“Are you open to durian ice-cream” & an Open-Minded look at Open-Mindedness (I)

How Durian Ice-Cream Caused An Existential Crisis

You walk into an ice-cream shop.

Before you utter the name of your favorite flavor: vanilla, the owner at the counter smiles at you and asks: “Are you open to durian ice-cream? It’s a new flavor we just added today!”

Durian? You think scream to yourself, Did he just say durian?! Suddenly, you see the flesh of this yellow fruit laid bare in front of you, drowning and overpowering you with its signature smell, awakening that memory of the nauseous feeling you suffered when you ate durian fruit for the first time…

I love durian ice-cream by the way

You clear your throat, forcing the image of the durian out of your head, and are about to say a polite “no”, when you catch yourself. Somehow, the way the owner asked the question makes you hesitate.

“Are you open to durian ice-cream” was the question posed to you. Somehow, you have this uneasy feeling that saying “no” not only means “no, I am not open to durian ice-cream“, but also implies “no, I am not an open-minded person willing to try new things“. Oh my, this question is harder than it sounds.

You swallow. You look up into the smiling eyes of the owner. In those eyes, you doubt whether you also read judgment. Suddenly, a simple decision of ice-cream flavor ballons into an existential question about who you are:

Are you an open-minded person?

Open-Minded = Open to Trying New Things?

That’s one camp of view: open-minded means open to trying new things, and here new means something you’ve never experienced before, e.g., durian ice-cream. Let’s take a close (but not close-minded) look at this view – does it make sense?

Coming back to the ice-cream example (because we all love ice-cream), is there a difference between these two scenarios:

  1. I consider durian flavor as an option (among other available flavors), and, without trying it, decide to stick with classic vanilla;
  2. I try the durian flavor ice-cream, find its taste confirms my worst fears, and vow to stick with vanilla for the rest of my life.

Does the action of trying in scenario #2 make my decision a more open-minded one vs. scenario #1?

We love ice-cream

Let’s re-frame the question: is my taste preference something I can predict with a reasonably high degree of accuracy a priori (i.e., independent of any experience), or something I can only find out a posteriori (i.e., requires experiencing)?

I’d say it’s the former in the durian ice-cream example. While it’s true I have not tried durian ice-cream – and hence cannot say with certainty whether I will like it or not – my judgment that I will not like it is based upon reasonable assumptions / logical analysis. To put it simplistically, my reasoning is as below:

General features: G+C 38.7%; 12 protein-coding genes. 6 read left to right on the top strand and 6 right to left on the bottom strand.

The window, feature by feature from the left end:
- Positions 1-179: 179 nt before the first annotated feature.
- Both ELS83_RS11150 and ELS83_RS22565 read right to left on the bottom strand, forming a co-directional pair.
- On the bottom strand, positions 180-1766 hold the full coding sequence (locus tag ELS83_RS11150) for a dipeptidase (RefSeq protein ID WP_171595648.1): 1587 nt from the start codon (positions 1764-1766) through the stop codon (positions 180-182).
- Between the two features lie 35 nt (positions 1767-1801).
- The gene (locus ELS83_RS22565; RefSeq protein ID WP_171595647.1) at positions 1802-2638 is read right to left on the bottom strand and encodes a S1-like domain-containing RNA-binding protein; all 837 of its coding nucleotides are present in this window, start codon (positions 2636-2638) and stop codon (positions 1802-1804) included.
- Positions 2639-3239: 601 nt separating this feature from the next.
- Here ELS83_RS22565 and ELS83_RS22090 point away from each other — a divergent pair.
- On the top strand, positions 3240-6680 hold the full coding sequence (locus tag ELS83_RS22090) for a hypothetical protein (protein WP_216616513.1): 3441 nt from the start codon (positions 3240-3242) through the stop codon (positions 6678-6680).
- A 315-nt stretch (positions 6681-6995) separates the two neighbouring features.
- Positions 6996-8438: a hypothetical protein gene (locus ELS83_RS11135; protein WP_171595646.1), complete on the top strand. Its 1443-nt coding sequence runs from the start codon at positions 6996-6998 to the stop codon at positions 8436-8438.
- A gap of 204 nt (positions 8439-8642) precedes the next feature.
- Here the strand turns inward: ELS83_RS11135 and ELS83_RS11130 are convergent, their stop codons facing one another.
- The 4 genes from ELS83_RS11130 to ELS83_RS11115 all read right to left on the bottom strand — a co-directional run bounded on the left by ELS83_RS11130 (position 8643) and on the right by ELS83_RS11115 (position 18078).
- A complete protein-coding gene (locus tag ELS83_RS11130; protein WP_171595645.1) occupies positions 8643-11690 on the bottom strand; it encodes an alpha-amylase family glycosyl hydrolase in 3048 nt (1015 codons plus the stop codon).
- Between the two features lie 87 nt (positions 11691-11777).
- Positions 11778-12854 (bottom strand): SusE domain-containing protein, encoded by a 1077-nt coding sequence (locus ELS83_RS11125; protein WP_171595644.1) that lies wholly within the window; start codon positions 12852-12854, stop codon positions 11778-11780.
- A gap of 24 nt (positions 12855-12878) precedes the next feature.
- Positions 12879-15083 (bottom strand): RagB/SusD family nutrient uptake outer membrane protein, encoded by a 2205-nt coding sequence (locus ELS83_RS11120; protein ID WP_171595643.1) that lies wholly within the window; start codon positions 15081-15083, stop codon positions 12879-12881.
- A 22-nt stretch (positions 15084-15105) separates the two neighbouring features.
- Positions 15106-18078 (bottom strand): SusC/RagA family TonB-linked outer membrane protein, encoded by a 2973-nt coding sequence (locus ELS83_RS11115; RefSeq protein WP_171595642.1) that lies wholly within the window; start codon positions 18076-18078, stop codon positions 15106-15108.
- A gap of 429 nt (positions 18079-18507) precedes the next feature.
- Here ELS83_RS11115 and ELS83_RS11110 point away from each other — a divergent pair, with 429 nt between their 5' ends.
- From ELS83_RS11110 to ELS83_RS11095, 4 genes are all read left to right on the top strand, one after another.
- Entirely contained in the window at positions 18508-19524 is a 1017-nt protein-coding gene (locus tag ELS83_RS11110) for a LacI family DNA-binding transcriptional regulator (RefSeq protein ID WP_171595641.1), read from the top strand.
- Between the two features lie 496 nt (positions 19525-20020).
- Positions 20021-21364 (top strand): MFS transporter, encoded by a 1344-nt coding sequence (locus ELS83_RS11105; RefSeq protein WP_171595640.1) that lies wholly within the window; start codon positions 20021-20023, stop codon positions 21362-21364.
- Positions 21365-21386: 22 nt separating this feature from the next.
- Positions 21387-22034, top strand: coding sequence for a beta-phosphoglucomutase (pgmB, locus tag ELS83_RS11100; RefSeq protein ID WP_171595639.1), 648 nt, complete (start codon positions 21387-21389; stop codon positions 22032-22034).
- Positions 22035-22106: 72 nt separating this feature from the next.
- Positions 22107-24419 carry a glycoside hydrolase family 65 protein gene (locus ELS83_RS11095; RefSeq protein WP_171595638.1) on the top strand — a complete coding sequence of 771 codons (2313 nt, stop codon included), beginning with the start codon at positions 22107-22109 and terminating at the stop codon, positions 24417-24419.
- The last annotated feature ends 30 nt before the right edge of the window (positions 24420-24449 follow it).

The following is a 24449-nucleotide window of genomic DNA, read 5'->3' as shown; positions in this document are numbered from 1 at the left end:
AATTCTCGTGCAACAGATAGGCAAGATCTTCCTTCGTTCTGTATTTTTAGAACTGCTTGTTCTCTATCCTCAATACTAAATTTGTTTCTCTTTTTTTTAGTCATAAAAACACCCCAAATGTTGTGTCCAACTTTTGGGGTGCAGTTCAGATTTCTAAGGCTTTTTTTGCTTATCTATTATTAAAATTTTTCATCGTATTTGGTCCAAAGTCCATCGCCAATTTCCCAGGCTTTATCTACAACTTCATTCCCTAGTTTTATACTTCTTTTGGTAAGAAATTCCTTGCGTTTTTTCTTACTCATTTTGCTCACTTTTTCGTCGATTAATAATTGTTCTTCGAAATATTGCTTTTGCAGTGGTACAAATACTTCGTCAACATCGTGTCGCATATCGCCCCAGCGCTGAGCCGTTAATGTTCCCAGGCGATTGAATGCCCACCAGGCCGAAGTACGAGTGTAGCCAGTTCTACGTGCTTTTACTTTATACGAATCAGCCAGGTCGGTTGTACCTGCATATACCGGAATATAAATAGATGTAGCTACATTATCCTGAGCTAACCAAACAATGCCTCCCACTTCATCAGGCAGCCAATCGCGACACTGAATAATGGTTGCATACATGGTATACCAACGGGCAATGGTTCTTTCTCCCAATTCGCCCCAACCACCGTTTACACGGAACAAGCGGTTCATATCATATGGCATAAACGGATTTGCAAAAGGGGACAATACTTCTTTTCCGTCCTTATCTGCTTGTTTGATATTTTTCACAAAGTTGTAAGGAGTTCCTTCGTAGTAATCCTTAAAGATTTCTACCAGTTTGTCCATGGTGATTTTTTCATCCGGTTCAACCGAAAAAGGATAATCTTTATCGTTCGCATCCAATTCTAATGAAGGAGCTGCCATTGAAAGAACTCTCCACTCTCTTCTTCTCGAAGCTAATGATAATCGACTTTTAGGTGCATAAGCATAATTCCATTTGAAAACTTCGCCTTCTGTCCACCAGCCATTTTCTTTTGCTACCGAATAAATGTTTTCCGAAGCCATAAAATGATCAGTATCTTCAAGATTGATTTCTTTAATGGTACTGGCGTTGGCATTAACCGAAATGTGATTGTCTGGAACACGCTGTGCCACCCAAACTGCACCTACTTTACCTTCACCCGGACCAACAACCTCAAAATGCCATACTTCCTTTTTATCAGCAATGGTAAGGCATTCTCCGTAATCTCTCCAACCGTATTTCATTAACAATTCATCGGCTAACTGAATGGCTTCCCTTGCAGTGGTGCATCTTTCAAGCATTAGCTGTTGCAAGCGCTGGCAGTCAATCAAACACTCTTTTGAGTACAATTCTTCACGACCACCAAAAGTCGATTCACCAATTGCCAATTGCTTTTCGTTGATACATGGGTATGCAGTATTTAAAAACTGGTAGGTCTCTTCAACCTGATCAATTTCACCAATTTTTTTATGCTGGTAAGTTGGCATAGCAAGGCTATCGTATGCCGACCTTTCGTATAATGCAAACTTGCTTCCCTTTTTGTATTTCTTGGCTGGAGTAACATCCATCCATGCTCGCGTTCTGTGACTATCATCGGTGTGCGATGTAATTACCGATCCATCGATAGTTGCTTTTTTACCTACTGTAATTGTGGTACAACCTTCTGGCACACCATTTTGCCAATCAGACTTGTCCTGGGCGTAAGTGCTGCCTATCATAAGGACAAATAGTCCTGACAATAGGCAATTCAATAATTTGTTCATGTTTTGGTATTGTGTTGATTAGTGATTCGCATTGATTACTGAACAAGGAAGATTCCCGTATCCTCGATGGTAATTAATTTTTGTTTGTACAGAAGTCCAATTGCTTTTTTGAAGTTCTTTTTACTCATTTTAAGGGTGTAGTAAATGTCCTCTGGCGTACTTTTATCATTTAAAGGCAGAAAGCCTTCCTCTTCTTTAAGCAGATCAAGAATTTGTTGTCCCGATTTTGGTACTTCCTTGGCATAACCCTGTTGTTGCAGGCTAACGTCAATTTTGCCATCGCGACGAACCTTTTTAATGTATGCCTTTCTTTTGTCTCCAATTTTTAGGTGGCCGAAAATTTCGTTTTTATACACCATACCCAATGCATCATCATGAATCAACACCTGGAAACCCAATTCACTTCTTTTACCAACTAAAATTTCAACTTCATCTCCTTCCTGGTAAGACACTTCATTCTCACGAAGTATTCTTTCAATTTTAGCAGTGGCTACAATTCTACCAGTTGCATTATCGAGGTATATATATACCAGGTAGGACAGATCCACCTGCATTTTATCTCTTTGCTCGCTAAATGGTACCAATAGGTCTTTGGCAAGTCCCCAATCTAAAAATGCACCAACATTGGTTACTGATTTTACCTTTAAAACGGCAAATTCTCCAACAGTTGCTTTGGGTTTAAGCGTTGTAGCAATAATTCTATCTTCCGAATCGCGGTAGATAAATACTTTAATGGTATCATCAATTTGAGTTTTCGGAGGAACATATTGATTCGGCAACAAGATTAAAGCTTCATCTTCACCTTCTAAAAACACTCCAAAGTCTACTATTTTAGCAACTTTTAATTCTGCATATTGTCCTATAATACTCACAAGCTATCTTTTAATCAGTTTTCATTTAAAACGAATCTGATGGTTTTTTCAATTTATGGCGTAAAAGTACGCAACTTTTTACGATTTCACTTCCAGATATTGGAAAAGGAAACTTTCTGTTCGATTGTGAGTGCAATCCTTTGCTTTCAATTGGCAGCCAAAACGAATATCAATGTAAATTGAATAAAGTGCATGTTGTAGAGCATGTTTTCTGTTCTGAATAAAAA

• Fact: I have a strong dislike for the smell & taste of the durian fruit;
  • Assumption: the taste of durian ice-cream will closely resemble that of durian;
  • Decision: I decide not to try durian ice-cream, as I am reasonably confident that I will dislike its taste.

While my mental taste model of durian ice-cream is not based on first-hand experience, you would probably agree that it does not deviate too far from reality – since my imagination is based on other highly relevant & similar experiences (i.e., eating the durian fruit). I could be fairly confident that my imaginary taste of durian ice-cream nicely maps to its actual taste. Therefore, I could argue that I have considered my option in a logical manner. Therefore, turning down durian ice-cream without giving it a try does not make me less open-minded.

If we modify the example above, and imagine I have never tried durian before – moreover, I have never even seen a durian nor heard of it. I have had zero exposure to the concept of “durian” prior to visiting the ice-cream shop. Should I give durian flavor a try? If I do give it a try, does it signal I am more open-minded? I am inclined to lean to “yes” in this scenario, because I do not have a reliable model that maps to reality.

The crux of the issue, I believe, is whether I make my decision based on a model that is reasonably reliable, i.e., with strong evidence suggesting the model resembles reality.

Back to the question: if I am open to trying new things, does that make me a more open-minded individual? The answer is: it depends. And of course, this is THE most open-minded answer one could expect to give (insert innocent smile)!

Disclaimer: I love durian and durian ice-cream. The examples used above are for illustrative purposes only.